Expanding our vision and our alliances, a review of
Reproductive Justice: An Introduction
Reviewed by Sheila Spear
Loretta J. Ross and Rickie Solinger: Reproductive Justice: An Introduction, University of California Press, Oakland, California 2017
For those who have been in the struggle for reproductive rights for as long as we can remember, it is hard to acknowledge that we excluded African American/Black and Brown women from our campaigns. However hard, it is time to hear from and listen to the voices of those we have neglected, if unwittingly. A good place to begin is with the voices of Loretta J. Ross, a co-founder of SisterSong, and Rickie Solinger, historian, the co-authors of Reproductive Justice: An Introduction. There are many new perspectives, insights, and lessons to be learned.
In Ross and Solinger’s treatment of earlier generations of women, they pay tribute and expose limitations in a way that avoids castigating any one group over another. The authors are critical of what they call “purity politics,” and they warn that we should not expect to feel comfortable within our activism.
I have puzzled over the word “intersectionality,” but the birth of the idea lies in an easily understood metaphor used by Kembalé Williams Crenshaw. She chose a traffic metaphor— the intersection of two streets— to indicate that one can be oppressed in more than one category. Black women, Crenshaw wrote, live at the intersection of Race Street and Gender Street, vulnerable to injury from cars traveling on either axis. Intersectionality is the essence of Sojourner Truth’s cry “Ain’t I a Woman?”, her assertion that she was both Black and a woman, but would be forever recognized only as one and therefore not the other. Today a young, black trans immigrant, for example, lives at the intersection of many such streets as they navigate their way through a society that does not recognize many of their combined realities.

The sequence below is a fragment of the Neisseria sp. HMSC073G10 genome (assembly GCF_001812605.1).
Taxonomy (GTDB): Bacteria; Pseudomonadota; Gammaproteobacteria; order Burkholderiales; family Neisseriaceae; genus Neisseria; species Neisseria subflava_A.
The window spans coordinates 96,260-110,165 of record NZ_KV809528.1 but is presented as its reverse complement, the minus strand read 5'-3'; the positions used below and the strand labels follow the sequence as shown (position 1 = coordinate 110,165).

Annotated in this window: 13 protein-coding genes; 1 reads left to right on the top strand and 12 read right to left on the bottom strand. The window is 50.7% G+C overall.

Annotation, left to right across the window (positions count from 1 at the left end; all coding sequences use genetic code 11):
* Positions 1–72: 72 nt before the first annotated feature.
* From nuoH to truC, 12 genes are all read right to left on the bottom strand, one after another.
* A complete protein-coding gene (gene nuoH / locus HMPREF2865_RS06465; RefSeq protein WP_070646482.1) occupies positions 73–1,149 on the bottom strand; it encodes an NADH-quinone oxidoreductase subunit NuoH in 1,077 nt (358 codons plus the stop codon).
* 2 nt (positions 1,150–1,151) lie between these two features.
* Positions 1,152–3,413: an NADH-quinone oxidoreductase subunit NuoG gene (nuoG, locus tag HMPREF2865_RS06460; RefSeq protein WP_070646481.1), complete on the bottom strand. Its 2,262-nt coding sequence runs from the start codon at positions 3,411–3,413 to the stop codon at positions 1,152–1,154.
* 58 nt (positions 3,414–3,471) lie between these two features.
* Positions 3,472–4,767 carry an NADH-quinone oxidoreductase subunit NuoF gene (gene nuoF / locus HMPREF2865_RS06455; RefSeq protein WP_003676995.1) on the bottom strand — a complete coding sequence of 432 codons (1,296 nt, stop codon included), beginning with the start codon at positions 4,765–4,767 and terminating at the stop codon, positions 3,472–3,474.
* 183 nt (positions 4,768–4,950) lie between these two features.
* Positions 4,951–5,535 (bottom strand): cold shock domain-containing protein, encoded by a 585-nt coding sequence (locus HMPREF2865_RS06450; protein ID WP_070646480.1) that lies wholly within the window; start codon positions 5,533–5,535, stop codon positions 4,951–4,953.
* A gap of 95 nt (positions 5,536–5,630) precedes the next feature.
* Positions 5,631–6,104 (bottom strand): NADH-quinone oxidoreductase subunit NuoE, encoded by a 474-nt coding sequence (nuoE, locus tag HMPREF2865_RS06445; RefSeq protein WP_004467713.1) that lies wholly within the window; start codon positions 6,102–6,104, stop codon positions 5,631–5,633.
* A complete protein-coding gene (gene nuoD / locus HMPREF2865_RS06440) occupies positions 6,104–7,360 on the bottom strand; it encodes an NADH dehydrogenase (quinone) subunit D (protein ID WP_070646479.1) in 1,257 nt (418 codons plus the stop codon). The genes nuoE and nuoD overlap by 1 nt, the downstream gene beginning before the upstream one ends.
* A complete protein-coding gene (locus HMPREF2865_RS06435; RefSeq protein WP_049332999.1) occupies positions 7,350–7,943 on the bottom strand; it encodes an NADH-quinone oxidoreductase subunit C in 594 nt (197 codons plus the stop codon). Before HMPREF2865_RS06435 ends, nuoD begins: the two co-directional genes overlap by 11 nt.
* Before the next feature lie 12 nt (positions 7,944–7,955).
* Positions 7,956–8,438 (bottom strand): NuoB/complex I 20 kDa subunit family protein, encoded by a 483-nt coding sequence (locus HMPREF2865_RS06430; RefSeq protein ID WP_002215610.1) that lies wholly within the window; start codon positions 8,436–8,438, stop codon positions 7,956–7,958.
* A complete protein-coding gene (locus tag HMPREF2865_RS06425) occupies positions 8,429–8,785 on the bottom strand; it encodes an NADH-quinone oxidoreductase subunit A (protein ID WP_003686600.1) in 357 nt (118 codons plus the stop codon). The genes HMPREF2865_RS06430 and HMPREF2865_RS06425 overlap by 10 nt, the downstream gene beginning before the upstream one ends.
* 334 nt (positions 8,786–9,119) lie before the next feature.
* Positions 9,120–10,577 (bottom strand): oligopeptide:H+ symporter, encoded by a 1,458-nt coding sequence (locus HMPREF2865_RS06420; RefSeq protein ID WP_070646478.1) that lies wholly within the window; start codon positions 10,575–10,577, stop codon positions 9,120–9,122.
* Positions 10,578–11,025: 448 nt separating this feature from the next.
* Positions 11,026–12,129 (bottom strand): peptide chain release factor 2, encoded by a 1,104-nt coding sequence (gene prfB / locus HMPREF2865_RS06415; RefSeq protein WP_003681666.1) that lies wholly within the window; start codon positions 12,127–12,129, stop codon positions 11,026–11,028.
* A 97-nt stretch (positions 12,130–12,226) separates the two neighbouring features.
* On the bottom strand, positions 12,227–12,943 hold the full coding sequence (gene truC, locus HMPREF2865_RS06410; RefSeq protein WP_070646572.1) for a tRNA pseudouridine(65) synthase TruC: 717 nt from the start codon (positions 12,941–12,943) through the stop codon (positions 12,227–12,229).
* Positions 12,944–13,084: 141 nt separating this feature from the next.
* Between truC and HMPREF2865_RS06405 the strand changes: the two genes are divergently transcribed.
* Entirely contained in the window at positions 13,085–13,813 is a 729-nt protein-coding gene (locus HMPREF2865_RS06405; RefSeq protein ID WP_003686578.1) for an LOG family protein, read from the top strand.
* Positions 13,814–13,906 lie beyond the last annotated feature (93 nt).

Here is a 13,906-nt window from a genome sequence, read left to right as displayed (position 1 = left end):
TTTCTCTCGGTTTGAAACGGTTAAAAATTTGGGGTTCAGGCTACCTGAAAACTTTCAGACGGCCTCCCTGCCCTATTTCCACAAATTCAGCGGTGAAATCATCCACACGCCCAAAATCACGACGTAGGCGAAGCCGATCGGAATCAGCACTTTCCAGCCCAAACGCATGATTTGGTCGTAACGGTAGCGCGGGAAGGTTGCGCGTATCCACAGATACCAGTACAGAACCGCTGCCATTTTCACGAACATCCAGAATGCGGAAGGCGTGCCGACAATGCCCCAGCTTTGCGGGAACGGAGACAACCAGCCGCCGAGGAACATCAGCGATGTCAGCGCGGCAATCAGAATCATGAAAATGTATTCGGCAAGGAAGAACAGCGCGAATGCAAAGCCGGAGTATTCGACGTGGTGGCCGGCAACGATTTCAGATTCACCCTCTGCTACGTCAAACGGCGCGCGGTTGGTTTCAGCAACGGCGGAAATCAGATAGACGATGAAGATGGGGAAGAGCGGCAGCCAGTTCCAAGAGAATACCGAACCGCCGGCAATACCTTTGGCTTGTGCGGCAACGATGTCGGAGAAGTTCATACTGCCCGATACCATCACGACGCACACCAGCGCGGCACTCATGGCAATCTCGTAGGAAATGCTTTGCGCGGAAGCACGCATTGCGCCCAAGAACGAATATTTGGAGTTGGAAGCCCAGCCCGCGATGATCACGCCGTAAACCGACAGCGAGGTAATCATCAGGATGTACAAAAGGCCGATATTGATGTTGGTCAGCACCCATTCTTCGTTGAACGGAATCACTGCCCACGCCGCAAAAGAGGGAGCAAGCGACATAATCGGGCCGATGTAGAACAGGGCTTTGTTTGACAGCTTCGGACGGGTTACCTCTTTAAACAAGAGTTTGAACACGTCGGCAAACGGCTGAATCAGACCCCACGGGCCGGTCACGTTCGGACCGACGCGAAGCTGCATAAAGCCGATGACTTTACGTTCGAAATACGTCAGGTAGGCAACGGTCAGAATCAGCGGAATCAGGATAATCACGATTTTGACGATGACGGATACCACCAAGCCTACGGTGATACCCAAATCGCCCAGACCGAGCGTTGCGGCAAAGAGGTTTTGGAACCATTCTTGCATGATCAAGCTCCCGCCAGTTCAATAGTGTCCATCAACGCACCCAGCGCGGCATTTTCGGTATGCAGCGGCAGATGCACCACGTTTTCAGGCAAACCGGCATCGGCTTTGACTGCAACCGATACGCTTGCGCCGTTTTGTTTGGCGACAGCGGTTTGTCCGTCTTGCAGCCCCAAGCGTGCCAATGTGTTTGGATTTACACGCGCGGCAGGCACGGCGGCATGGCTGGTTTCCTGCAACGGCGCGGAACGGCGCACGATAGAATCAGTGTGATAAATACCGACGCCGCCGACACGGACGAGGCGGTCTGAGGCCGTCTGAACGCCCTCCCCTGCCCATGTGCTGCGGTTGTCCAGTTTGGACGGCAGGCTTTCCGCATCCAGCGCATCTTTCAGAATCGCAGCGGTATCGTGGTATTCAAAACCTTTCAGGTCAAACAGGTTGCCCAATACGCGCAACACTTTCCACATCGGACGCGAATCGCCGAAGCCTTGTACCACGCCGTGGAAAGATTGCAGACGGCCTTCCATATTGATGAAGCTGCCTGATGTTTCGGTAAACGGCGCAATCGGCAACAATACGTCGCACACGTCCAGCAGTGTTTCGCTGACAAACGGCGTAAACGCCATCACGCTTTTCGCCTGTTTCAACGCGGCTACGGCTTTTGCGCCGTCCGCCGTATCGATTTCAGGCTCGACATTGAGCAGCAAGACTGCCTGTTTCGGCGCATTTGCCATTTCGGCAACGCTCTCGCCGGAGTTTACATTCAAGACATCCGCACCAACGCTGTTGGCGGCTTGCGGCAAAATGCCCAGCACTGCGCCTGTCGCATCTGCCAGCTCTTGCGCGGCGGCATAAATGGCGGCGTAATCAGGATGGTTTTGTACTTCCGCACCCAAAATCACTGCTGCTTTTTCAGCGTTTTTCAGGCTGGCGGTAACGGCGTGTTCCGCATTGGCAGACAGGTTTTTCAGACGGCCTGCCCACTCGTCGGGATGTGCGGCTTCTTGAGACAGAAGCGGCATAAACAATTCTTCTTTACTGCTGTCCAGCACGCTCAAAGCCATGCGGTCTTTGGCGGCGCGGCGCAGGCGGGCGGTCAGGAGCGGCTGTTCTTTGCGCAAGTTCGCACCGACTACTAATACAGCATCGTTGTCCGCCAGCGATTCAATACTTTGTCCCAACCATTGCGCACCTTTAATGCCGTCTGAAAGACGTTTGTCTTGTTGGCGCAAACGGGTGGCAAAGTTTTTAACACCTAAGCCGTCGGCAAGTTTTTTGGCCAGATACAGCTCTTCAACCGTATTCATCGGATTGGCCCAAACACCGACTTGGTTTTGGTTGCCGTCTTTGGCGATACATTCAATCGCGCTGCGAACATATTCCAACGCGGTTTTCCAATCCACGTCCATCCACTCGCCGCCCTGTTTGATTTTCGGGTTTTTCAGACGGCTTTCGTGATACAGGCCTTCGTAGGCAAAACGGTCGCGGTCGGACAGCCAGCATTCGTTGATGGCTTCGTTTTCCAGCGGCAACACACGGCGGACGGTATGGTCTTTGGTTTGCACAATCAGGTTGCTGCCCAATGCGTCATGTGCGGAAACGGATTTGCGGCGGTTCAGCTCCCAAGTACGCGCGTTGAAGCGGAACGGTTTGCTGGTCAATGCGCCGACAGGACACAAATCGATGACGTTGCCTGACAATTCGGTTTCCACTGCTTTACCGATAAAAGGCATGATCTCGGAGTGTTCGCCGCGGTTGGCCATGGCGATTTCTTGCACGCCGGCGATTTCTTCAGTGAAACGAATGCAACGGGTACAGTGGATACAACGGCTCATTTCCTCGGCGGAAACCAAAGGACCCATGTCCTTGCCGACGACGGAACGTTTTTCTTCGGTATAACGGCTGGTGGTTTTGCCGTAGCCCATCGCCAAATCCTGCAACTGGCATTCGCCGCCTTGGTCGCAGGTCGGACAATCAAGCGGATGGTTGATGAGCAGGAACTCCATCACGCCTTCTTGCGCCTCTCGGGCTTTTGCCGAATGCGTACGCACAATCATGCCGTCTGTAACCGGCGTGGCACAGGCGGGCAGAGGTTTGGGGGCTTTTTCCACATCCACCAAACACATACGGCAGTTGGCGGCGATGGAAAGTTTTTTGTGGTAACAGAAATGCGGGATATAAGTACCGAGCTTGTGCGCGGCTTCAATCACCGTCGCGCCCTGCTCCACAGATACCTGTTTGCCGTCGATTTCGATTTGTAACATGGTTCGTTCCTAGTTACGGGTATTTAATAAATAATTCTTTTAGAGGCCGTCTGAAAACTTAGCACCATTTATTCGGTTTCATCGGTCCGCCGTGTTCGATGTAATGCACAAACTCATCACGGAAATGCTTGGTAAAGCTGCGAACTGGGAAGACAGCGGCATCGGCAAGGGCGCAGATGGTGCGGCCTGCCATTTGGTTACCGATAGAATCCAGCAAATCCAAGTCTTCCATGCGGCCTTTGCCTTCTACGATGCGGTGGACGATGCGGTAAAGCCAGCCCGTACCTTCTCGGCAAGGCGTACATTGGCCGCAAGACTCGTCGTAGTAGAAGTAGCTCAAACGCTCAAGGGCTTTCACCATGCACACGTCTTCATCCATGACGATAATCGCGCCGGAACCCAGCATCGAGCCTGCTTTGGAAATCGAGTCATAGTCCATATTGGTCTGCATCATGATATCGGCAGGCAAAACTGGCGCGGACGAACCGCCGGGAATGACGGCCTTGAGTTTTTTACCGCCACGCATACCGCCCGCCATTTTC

Intersectionality also applies to the relatedness of many sources of injustice. In addition to reproductive and other health issues, these include environmental justice, police brutality, and immigrants’ rights, among others. Reproductive Justice involves drawing attention to the whole social context in which individuals live and make their decisions, including the human right to maintain personal bodily autonomy, have children, not have children, and parent the children we have in safe and sustainable communities. As long as our focus is on “choice,” and “choice” refers to an individual preference unimpeded by actual constraints, all cannot enjoy it. Thus, as long as all cannot enjoy a ‘right,’ it is not effectively a ‘human right.’
There is much more of importance in this book, and this is not a book to race through. I was frequently challenged to absorb paragraphs that turned my implicit understandings upside down. But to continue to work for reproductive justice, I have to do this rethinking.
The final section describes five organizations of people of color who are taking on the full spectrum of issues that shape women’s reproductive choices. These can be our models, and hopefully, we can be allies in the struggle.